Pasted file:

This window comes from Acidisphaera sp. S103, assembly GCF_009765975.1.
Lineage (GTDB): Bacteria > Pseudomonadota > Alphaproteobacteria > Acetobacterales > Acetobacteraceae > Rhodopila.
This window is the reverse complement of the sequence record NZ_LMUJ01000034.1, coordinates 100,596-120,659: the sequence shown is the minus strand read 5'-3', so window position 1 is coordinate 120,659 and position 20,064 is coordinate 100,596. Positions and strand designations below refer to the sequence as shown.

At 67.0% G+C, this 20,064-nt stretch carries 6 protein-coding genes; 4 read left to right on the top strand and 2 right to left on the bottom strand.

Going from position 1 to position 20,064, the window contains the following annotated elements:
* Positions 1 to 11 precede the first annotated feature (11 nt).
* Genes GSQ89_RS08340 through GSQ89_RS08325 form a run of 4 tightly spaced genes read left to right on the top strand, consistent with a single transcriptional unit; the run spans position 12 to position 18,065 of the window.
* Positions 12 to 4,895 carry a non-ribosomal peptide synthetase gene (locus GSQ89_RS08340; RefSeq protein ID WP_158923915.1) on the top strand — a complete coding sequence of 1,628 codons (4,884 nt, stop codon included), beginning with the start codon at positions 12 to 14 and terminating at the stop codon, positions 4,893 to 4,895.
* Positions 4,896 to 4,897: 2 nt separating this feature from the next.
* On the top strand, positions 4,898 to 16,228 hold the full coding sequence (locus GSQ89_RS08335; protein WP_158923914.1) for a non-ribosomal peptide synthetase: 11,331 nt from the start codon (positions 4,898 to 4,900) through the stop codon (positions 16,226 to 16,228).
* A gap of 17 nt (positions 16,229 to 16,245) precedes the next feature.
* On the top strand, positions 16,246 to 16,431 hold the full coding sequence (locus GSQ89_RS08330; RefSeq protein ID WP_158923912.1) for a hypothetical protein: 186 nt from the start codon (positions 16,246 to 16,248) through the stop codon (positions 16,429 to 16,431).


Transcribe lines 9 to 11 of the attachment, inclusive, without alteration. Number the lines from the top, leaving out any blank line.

* Positions 4,896 to 4,897: 2 nt separating this feature from the next.
* On the top strand, positions 4,898 to 16,228 hold the full coding sequence (locus GSQ89_RS08335; protein WP_158923914.1) for a non-ribosomal peptide synthetase: 11,331 nt from the start codon (positions 4,898 to 4,900) through the stop codon (positions 16,226 to 16,228).
* A gap of 17 nt (positions 16,229 to 16,245) precedes the next feature.